Louisville, Ky. An Indiana toddler found in a field after violent tornadoes died Sunday after being taken off life support, ending a hopeful tale for survivors in the Midwest and South picking through the storms’ devastation.
Fifteen-month-old Angel Babcock of New Pekin, Ind., was found after her family’s mobile home was destroyed in Friday’s storms. Her father, mother and two siblings were killed.
When Angel arrived at Kosair Children’s Hospital in Louisville Friday night, she was opening her eyes — a hopeful sign, chief nursing officer Cis Gruebbel said.
Things turned on Saturday, when the swelling in her brain didn’t decrease, he said. As the day went on, her eyes ceased to move and she continued to deteriorate. There was no sign of brain activity.
Medical staff told the family there wasn’t anything more they could do. With extended family gathered to say goodbye, the family made the decision to end life support on Sunday.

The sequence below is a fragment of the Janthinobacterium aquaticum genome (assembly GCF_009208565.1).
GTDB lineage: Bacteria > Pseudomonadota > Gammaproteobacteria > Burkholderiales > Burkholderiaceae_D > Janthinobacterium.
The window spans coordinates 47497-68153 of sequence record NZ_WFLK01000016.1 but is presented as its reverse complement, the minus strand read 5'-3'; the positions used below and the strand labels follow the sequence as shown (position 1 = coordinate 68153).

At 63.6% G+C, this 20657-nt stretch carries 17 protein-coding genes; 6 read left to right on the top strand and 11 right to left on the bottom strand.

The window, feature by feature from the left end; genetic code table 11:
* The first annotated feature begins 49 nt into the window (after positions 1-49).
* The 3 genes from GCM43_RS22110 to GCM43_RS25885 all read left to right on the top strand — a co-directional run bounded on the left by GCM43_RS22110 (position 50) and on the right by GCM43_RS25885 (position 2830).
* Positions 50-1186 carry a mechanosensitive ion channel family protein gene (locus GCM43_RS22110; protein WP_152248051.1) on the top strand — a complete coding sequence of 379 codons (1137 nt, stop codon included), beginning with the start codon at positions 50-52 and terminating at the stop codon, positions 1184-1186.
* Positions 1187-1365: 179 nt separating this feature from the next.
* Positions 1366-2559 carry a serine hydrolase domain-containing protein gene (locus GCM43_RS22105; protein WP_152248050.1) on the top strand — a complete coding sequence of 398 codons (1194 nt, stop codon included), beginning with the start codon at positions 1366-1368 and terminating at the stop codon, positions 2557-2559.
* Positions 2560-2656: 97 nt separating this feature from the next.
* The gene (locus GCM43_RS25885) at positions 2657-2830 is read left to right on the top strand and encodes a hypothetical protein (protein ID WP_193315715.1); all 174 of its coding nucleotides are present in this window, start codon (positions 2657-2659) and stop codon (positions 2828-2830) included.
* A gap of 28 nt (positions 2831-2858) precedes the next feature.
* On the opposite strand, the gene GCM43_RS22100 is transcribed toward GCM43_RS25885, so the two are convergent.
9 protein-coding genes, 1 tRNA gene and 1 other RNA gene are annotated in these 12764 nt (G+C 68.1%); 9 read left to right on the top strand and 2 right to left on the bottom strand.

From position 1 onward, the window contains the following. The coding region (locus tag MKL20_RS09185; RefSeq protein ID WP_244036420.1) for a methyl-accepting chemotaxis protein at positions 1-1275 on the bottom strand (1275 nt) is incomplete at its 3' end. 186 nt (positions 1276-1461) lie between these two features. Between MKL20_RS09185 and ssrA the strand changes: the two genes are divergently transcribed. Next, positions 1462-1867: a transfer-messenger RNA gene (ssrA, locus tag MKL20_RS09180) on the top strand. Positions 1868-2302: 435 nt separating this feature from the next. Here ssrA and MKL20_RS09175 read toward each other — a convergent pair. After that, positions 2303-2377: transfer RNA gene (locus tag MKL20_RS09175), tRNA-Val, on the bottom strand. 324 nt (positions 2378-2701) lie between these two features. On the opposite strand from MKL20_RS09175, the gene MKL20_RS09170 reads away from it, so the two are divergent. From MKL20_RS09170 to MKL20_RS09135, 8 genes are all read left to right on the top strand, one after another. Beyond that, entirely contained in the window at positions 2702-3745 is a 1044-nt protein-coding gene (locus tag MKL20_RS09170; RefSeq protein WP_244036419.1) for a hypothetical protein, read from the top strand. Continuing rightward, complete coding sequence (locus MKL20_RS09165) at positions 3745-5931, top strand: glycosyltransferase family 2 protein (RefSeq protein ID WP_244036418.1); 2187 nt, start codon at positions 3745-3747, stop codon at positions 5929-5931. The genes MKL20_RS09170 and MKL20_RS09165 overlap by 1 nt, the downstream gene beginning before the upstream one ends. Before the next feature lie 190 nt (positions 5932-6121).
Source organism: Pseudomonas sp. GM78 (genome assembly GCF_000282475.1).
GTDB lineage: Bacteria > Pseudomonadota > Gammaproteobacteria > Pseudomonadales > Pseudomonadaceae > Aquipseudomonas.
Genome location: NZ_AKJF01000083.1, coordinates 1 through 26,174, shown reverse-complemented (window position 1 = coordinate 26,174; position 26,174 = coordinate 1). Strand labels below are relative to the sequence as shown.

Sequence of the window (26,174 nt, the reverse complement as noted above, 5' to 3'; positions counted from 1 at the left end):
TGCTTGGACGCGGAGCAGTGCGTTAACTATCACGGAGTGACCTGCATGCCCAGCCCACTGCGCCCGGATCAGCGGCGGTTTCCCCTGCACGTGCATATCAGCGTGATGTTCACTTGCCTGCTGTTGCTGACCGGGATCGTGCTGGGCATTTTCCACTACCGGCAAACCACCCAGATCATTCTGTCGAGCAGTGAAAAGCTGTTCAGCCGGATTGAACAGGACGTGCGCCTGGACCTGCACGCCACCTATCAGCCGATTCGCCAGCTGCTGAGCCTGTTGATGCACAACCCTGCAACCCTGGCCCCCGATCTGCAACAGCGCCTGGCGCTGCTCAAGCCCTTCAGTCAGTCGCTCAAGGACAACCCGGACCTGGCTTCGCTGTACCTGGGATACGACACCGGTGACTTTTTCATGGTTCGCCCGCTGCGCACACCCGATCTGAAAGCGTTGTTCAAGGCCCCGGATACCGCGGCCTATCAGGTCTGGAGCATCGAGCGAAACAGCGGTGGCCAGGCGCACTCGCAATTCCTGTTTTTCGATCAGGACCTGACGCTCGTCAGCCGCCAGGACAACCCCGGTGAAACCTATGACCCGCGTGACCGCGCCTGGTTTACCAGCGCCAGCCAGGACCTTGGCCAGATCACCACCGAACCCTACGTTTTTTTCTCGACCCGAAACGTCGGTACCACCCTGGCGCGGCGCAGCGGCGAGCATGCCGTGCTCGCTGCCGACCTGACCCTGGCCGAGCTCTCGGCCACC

“Angel has been reunited with her parents,” her grandfather, Jack Brough, said in a statement. “We want to thank God for all of you and for your thoughts and prayers. God will bring you and all of us out of this.”
The girl’s death brings the overall toll from Friday’s storms to 39 across five states. Rescuers were still going door to door in rural areas to rule out more victims. Another round of storms earlier last week killed 13 people in the Midwest and South, the latest in a string of severe-weather episodes ravaging the American heartland in the past year.
On Sunday, people gathered to worship, comb through piles of debris and learn what happened to loved ones and friends, often without modern technology to help.
Cellphone signals were hard to find, Internet was out and electricity indefinitely interrupted. In many cases, word-of-mouth conversations replaced text messages, Facebook status updates and phone calls.
“It’s horrible. It’s things you take for granted that aren’t there anymore,” said Jack Cleveland, 50, a Census Bureau worker from Henryville, Ind.